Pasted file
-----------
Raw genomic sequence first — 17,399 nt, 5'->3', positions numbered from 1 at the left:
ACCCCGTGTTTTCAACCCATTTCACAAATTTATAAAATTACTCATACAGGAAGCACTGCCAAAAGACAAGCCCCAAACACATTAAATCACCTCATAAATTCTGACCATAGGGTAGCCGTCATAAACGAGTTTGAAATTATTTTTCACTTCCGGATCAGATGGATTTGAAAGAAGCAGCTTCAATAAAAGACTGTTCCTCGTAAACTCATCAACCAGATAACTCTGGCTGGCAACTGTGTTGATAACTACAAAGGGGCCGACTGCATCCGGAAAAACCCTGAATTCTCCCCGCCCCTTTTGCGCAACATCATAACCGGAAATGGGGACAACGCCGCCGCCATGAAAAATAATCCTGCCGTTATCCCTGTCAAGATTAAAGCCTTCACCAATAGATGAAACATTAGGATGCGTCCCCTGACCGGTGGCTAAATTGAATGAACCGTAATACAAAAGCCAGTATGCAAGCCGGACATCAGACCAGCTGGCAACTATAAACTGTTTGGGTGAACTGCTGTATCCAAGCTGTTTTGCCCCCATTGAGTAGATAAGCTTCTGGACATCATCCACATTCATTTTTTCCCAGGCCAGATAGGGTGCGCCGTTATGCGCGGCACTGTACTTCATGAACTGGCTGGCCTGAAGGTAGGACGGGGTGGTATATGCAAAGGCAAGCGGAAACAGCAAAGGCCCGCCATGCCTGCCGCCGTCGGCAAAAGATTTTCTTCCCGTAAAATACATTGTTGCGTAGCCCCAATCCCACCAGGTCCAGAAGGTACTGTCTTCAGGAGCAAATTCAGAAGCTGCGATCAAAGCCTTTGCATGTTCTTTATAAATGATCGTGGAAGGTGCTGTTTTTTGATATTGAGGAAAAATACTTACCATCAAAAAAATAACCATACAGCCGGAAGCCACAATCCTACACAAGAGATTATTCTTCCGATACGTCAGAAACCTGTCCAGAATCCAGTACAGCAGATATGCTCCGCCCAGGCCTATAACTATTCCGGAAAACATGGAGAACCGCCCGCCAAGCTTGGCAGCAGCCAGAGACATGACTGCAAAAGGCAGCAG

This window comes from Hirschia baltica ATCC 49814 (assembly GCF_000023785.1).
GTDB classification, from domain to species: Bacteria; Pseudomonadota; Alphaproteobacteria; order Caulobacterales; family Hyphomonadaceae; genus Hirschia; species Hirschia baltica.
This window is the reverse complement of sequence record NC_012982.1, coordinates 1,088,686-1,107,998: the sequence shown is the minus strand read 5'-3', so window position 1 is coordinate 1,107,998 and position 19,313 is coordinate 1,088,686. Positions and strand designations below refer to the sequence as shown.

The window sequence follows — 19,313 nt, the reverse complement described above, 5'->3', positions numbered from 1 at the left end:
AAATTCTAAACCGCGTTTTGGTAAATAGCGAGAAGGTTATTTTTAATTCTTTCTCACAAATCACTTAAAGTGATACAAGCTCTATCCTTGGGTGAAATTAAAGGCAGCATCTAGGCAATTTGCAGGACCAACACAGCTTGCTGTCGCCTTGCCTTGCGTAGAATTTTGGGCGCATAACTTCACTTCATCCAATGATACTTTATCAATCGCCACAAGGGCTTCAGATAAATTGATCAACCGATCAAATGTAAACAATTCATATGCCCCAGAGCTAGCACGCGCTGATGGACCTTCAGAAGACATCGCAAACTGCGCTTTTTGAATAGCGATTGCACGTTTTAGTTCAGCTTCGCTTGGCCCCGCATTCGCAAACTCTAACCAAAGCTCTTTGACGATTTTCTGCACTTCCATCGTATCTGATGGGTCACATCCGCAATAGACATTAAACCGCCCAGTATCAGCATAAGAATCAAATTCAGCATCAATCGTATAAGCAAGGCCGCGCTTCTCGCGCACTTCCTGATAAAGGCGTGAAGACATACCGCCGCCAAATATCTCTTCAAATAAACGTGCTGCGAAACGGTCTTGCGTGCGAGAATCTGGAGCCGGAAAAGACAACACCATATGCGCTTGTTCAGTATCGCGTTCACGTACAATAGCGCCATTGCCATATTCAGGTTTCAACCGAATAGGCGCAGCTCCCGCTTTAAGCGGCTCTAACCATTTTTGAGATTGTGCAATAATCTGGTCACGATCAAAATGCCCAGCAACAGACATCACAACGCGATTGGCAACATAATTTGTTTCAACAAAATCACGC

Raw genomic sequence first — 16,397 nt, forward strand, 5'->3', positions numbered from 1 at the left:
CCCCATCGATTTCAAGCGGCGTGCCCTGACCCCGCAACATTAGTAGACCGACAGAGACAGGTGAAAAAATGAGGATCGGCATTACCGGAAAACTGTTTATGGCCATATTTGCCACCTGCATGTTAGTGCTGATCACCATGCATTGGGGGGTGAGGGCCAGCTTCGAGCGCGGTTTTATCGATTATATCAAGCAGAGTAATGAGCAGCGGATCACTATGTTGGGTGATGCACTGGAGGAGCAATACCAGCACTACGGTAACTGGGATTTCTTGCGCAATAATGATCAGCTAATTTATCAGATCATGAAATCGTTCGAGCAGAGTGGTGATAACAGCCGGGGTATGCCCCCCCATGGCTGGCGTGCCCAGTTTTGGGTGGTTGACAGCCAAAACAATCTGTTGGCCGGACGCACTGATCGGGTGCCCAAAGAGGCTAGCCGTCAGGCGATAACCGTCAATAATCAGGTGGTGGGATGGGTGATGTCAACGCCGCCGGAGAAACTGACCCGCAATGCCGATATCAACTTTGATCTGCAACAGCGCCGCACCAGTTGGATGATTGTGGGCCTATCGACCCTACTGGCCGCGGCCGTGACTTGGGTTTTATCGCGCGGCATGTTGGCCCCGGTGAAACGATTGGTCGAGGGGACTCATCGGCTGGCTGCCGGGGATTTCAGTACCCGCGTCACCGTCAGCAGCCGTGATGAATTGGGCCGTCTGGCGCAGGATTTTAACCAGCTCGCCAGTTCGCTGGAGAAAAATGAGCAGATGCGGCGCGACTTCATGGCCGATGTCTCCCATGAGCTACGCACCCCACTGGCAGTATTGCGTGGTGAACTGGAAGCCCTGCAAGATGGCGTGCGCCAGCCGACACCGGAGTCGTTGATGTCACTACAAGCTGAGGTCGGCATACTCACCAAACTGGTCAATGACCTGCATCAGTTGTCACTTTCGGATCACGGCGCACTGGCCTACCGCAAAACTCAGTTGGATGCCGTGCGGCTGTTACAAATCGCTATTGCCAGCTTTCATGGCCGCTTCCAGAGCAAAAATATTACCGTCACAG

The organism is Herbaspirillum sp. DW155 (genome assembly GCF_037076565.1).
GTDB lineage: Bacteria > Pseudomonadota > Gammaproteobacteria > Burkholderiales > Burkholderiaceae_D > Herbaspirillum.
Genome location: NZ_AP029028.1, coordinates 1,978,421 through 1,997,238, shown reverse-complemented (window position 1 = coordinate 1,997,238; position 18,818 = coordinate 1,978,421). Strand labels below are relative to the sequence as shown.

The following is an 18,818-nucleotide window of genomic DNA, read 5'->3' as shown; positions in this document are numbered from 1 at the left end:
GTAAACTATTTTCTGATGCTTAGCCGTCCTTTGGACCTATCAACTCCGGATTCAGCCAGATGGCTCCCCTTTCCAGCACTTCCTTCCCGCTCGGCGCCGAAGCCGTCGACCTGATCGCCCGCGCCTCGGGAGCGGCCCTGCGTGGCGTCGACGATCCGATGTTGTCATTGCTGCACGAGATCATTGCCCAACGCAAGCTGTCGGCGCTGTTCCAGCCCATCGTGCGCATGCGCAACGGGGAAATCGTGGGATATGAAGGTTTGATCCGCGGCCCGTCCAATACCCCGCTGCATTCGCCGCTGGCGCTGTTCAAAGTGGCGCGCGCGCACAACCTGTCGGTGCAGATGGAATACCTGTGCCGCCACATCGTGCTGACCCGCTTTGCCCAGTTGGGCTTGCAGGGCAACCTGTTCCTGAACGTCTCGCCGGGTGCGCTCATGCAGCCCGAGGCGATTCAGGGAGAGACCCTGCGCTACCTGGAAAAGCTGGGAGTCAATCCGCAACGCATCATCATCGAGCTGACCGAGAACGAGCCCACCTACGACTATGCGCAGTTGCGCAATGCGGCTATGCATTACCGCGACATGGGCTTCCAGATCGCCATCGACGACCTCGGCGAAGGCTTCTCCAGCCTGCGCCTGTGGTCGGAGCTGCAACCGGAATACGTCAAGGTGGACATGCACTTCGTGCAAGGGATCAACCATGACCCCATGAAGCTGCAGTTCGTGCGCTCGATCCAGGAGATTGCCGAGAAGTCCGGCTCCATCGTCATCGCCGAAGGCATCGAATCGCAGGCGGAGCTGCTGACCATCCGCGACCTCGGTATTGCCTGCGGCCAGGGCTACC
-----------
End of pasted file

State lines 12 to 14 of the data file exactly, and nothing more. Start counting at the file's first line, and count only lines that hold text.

Genome location: NZ_AP029028.1, coordinates 1,978,421 through 1,997,238, shown reverse-complemented (window position 1 = coordinate 1,997,238; position 18,818 = coordinate 1,978,421). Strand labels below are relative to the sequence as shown.

The following is an 18,818-nucleotide window of genomic DNA, read 5'->3' as shown; positions in this document are numbered from 1 at the left end:
GTAAACTATTTTCTGATGCTTAGCCGTCCTTTGGACCTATCAACTCCGGATTCAGCCAGATGGCTCCCCTTTCCAGCACTTCCTTCCCGCTCGGCGCCGAAGCCGTCGACCTGATCGCCCGCGCCTCGGGAGCGGCCCTGCGTGGCGTCGACGATCCGATGTTGTCATTGCTGCACGAGATCATTGCCCAACGCAAGCTGTCGGCGCTGTTCCAGCCCATCGTGCGCATGCGCAACGGGGAAATCGTGGGATATGAAGGTTTGATCCGCGGCCCGTCCAATACCCCGCTGCATTCGCCGCTGGCGCTGTTCAAAGTGGCGCGCGCGCACAACCTGTCGGTGCAGATGGAATACCTGTGCCGCCACATCGTGCTGACCCGCTTTGCCCAGTTGGGCTTGCAGGGCAACCTGTTCCTGAACGTCTCGCCGGGTGCGCTCATGCAGCCCGAGGCGATTCAGGGAGAGACCCTGCGCTACCTGGAAAAGCTGGGAGTCAATCCGCAACGCATCATCATCGAGCTGACCGAGAACGAGCCCACCTACGACTATGCGCAGTTGCGCAATGCGGCTATGCATTACCGCGACATGGGCTTCCAGATCGCCATCGACGACCTCGGCGAAGGCTTCTCCAGCCTGCGCCTGTGGTCGGAGCTGCAACCGGAATACGTCAAGGTGGACATGCACTTCGTGCAAGGGATCAACCATGACCCCATGAAGCTGCAGTTCGTGCGCTCGATCCAGGAGATTGCCGAGAAGTCCGGCTCCATCGTCATCGCCGAAGGCATCGAATCGCAGGCGGAGCTGCTGACCATCCGCGACCTCGGTATTGCCTGCGGCCAGGGCTACC